A few months ago, I was asked to help plan and execute a lock-in at a friend of mine’s church in Fulton, Kentucky. We called it…. Tribe Wars and if it sounds exuberating and exciting as the title may suggest then your ears do not deceive you. Tribe Wars was a weekend full of intense competition, copious amounts of junk food, and hours upon hours of no sleep. From the moment I pulled the bus in to Fulton First UMC, we were engaged in activities that stemmed from basketball, to ga-ga ball, to dodgeball, to just running around in the gym.
As everyone arrived and got settled, the leaders began to divide all 50 or so students into their tribe wars teams. The focus was to mix and mingle our students so that they could have the opportunity to get to know one another and compete with each other. Friday night’s activities included games and competitions on a dark football field, a lit up basketball gym, and a swimming pool. From 6:00 pm until 3:30 am on Saturday morning we continuously found ourselves in fierce competition and friendly banter. At 2:15 am, we found ourselves swimming in a pool when my body is clearly programmed to be in bed sleep. Needless to say, my body the following morning was in an interesting state.
As full a schedule we had for this event, the theological implications were just as present and just as prevalent: living in community, and being in relationship with people who are not exactly like us, people with whom we may not readily identify. Tribe Wars presented us with the opportunity to walk in love with our neighbor, to build working understandings of teamwork and positive communication, and to serve one another and extend grace to one another. Tribe Wars called me to add yet another task to my list, but Tribe Wars also called me to be ok with that; to be ok with the addition of another program. Tribe Wars, as it found itself in the middle of an extremely busy season in my life, reminded me of the joyous responsibility PTM has to provide our students with opportunities to grow in their faith, and grow in their love for God’s people. Tribe Wars did just that…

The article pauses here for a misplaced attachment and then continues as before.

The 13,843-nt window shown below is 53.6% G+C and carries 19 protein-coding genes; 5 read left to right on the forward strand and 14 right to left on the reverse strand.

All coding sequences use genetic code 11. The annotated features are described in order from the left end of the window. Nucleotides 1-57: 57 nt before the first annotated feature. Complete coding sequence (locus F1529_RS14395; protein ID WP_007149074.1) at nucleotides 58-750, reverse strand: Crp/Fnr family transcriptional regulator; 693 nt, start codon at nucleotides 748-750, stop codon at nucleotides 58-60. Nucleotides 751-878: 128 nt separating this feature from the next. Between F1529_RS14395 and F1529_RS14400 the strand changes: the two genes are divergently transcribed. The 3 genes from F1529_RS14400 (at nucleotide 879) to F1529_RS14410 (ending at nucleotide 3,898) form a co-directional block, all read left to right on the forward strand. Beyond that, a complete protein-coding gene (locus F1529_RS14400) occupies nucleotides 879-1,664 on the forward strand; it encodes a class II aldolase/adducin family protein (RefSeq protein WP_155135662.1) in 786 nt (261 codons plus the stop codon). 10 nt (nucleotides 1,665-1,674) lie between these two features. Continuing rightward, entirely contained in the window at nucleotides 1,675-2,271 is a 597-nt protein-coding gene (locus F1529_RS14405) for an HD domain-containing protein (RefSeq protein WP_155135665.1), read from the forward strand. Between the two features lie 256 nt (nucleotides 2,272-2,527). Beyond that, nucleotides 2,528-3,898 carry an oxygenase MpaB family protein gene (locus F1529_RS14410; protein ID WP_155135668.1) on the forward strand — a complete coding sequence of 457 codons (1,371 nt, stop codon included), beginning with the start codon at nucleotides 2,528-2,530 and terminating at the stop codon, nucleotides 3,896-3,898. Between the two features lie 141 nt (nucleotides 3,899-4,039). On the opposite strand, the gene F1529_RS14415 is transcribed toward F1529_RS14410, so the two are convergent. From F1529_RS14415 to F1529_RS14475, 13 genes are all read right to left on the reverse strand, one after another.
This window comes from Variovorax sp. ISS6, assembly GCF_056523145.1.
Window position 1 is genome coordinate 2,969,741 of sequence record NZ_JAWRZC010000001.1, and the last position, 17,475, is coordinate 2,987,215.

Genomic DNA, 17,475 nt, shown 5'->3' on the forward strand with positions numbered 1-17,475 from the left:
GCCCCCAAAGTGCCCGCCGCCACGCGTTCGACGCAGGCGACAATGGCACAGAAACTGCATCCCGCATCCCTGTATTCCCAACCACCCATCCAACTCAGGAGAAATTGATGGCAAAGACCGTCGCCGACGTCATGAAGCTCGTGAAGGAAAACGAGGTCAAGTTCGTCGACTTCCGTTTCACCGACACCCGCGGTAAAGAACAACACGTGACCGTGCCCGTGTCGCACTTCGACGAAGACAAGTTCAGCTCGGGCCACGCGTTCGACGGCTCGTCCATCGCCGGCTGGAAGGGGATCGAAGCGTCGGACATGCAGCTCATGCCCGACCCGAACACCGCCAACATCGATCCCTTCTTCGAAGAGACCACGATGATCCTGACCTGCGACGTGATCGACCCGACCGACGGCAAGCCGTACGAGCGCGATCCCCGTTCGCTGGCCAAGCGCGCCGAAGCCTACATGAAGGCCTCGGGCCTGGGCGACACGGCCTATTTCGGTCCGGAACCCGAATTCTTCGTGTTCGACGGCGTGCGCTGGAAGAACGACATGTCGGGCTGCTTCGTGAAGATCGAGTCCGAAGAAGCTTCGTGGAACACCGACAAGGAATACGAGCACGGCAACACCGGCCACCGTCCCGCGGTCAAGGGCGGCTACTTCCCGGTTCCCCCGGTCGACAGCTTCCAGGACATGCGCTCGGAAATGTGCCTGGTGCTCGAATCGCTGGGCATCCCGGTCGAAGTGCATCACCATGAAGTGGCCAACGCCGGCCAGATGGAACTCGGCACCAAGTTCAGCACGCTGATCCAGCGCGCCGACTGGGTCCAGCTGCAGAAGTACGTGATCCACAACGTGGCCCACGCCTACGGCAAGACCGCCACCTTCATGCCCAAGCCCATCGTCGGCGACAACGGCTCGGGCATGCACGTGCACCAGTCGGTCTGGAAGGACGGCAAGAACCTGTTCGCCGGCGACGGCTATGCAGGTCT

This post was written by Dwight Johnson. He is our Junior High School Director. He has been with PTM since the summer of 2012. His favorite part of PTM is having the opportunity to serve students and their families by sharing the love, peace, and hope of Christ; to walk alongside students as they come into knowledge of who Christ is for themselves.